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Greene's stories often have an ironic twist of events at the end. Discuss the effects by referring to any four short stories which rely on this technique.

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Introduction

Greene's stories often have an ironic twist of events at the end. Discuss the effects by referring to any four short stories which rely on this technique. Greene's notion of life as a moral drama is reflected in his treatment of death and dying in the novels. His main characters usually meet sudden and violent ends, but their aftermaths or deaths are almost always accompanied by hints of hope. Through his treatment of his characters' deaths, he makes known the nature of that great gap he finds between the actuality of life in the world, with its disappointments and limitations, and the possibility of infinite life. Greene's characteristic methods of describing death emphasize its ambiguity. He intensifies the focus of his narrative on the person for whom death is imminent. For example, at end of the short story Brother we come across a setting of danger, damage and death, typical of Greene. The context of the story is Paris during WW1. A caf� proprietor is afraid when six communists enter his coffee shop asking for drinks. Two of them, a man and a young lady do not speak throughout the whole account but sit in a corner of the caf�. ...read more.

Middle

He leads a miserable life carrying 'his body about like something he hated' and believing that 'the body shall rise again'. This belief is what scares him most, that he will have to carry his body for all eternity. Craven is obsessed with the disgust of his own body and 'sometimes he prayed at night that his body at any rate should never rise again.' The incidents that follow this initial reflective phrase, function to confirm Craven's fears. Tired and eager to get cover from the rain, he opts to buy tickets for a silent film in a theatre. The film does not particularly interest Craven and he again thinks of the waste of time. Eventually Craven finds himself engaged with a stranger who arrives and occupied the seat next to him. The man asks Craven what is happening in the film and Craven reports that the woman (Pompilia) had just committed suicide. The man hauls Craven into a bizarre exchange on murder and blood commenting that a murder individual would bleed more profusely than the film suggested. As the man talks Craven gets the sensation that his face is being lightly sprayed with damp breath. ...read more.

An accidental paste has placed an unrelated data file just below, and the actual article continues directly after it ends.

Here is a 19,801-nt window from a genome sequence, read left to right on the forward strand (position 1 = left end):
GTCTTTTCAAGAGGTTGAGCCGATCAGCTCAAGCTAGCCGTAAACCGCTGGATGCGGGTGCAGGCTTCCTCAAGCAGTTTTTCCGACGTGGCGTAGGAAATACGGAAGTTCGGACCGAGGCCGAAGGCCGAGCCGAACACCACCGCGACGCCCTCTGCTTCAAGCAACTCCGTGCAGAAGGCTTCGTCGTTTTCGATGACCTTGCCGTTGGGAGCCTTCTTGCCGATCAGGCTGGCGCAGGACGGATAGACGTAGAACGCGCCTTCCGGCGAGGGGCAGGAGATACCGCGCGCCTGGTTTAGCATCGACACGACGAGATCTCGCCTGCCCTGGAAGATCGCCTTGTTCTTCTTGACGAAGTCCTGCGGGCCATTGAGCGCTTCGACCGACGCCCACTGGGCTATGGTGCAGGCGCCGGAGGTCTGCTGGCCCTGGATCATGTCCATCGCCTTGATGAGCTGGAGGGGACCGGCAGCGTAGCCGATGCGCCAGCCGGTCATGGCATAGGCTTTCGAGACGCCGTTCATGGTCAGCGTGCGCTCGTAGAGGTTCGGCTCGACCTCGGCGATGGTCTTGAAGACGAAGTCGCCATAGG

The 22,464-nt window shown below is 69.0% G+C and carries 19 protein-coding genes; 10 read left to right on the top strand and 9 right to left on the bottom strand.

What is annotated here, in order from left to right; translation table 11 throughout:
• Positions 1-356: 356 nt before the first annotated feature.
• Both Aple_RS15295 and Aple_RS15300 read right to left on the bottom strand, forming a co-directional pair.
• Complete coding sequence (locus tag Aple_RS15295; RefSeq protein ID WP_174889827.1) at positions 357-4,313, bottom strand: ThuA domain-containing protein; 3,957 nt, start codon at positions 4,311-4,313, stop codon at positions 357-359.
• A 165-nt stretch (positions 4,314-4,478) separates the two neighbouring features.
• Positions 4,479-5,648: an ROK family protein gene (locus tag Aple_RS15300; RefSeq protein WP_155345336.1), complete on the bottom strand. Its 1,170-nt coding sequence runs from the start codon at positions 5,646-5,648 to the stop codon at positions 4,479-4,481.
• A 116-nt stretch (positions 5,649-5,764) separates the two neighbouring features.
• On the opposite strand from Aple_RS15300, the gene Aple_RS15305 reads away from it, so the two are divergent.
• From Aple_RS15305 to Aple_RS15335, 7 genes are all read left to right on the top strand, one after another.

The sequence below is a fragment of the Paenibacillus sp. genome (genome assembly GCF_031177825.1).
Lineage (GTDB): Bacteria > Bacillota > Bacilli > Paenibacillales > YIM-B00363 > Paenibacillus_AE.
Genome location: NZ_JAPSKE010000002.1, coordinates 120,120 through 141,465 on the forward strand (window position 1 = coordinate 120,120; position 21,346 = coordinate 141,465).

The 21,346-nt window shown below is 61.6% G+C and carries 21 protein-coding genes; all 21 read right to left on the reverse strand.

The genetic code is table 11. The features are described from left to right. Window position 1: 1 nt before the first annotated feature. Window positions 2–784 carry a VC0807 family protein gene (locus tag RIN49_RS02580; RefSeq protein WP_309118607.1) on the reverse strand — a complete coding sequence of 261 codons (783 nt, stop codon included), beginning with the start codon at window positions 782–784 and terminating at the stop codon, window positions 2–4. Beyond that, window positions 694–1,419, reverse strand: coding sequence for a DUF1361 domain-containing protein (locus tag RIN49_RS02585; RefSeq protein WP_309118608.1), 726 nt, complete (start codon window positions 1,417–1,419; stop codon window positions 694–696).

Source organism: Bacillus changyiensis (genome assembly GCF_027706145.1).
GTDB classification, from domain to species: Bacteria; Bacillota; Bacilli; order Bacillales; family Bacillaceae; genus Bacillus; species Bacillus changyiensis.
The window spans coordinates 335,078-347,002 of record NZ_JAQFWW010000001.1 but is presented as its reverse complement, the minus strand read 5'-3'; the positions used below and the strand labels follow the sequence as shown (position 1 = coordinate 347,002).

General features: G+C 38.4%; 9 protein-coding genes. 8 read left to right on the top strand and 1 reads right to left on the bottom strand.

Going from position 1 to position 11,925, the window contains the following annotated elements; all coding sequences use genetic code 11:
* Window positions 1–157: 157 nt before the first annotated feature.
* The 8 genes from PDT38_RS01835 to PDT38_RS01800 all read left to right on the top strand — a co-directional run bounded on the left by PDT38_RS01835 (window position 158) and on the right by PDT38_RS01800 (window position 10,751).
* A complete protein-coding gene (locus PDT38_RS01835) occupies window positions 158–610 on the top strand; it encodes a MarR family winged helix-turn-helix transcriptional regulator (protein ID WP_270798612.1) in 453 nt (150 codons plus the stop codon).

Conclusion

In The Basement Room, there is a breakdown of the relationship between Mr. And Mrs. Baines as the story investigates the hatred of a husband and a wife towards each other. In The Innocent, Greene contrasts the untainted love of a child for another with his lust for sex as an adult towards Lola, a girl he picks from a bar. In The Blue Film, the themes are again marriage, love and lust. The issue is however, presented in a more challenging and provocative situation. The final stage of the work is the effect of the strange experience on the couple. Mrs. Carter, as expected, shows interest in wanting to know more. Mr. Carter, on the other hand, opts to be dismissive. The end of this account is rather tragic. Mrs. Carter is implacable in her desire and while she screams in what is supposed to suggest orgasmic passion and afterwards talks excitedly, ironically Mr. Carter feels he has betrayed that night. In some cases, the characters' own viewpoint is more pessimistic than that of the people who knew him. The question posed and left unanswered concerns the character's ability to love, and Greene's message is always the same: it is our human capacity to love which both leads us into sin and redeems us. Christian Saliba English Essay 1 ...read more.

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